Catasauqua Press

Tuesday, September 17, 2019

Security breach discussed by council

Thursday, June 2, 2016 by Linda Wojciechowski in Local News

After more than a year of discussion and planning for increased security at the North Catasauqua Borough municipal building and despite thousands of dollars invested in a door-locking system, an unauthorized person gained access to the building not long after the system was installed and activated.

Borough Councilman John Yanek opened the incident for discussion at the May 24 council meeting, referring to the standard operating procedure approved earlier this year by the council for building security.

“This is just a question,” he said. “Was there a possible breach of the SOP and building security that I heard about through a third party?”

Police Chief Kim Moyer monitors and audits the assignment and use of the key codes for a security system recently installed to control access to the building and to the borough office. While a number of community organization leaders have access to the building, only a few staff members have unlimited access to the office.

“I heard somebody gave somebody else a code,” Moyer said.

The new security door locking system was installed and activated in April.

Item six of the approved SOP states if someone has been assigned a code and shares it with an unauthorized person, it could lead to the revocation of access privileges for that individual, at the discretion of the council.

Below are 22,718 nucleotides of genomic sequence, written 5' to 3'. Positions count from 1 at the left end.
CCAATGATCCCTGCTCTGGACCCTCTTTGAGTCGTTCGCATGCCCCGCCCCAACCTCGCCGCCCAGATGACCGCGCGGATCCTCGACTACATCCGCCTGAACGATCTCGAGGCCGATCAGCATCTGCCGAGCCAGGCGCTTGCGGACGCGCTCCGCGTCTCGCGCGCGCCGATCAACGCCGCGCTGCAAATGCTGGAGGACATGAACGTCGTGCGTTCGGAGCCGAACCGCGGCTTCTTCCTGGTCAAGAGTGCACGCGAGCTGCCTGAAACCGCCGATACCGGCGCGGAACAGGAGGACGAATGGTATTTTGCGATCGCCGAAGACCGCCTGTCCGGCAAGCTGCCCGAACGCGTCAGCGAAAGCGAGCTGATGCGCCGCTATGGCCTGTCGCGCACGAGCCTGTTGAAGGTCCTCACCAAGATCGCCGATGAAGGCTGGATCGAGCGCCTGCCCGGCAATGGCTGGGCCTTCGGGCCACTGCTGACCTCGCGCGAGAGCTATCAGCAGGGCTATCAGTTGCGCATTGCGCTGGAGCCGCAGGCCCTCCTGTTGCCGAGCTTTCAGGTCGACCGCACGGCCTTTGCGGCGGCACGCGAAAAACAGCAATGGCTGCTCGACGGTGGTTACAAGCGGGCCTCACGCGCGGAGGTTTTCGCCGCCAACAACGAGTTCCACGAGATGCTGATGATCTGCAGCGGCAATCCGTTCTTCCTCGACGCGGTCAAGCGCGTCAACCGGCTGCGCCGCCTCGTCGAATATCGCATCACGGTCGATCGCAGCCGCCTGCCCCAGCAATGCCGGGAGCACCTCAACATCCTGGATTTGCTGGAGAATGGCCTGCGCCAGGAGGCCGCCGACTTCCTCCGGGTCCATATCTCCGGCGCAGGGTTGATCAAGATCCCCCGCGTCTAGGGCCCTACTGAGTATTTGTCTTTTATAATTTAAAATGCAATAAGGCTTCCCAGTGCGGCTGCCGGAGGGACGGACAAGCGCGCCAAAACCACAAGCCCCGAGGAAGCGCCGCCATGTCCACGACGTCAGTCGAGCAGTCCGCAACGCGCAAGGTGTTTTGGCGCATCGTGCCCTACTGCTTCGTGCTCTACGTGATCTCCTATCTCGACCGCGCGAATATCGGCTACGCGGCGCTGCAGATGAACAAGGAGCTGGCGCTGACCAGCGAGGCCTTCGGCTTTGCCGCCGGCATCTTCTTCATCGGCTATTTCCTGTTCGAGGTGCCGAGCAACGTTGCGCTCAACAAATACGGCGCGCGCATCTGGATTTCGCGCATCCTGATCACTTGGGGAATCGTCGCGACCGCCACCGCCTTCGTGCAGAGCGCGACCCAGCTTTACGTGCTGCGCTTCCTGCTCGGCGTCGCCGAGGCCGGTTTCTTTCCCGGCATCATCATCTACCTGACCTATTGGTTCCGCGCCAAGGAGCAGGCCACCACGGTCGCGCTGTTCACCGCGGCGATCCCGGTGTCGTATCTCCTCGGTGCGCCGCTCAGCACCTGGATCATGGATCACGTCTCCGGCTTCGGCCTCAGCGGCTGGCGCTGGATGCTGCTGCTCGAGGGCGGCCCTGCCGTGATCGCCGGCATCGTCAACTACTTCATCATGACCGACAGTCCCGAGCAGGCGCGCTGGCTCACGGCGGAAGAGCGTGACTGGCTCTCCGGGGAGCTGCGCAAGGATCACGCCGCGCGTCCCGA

After Paone read details of the SOP aloud, borough Solicitor Steven Goudsouzian suggested Paone call for an executive session.

“I think it’s related to personnel because personnel are the only ones who had [codes for office access] to begin with,” he said.

Council President Peter Paone then called an executive session.

Personnel matters are not discussed in public meetings unless a council vote to hire or fire an individual is required, so when the public meeting reconvened, discussion of the incident was not revealed. However, Councilman William Nothstein commented on an accepted security practice.

There are codes for temporary use that can be assigned for someone to use, which can then be deactivated, he said.

Moyer confirmed a temporary code number is discarded after one use, and is not reassigned to another person for temporary access.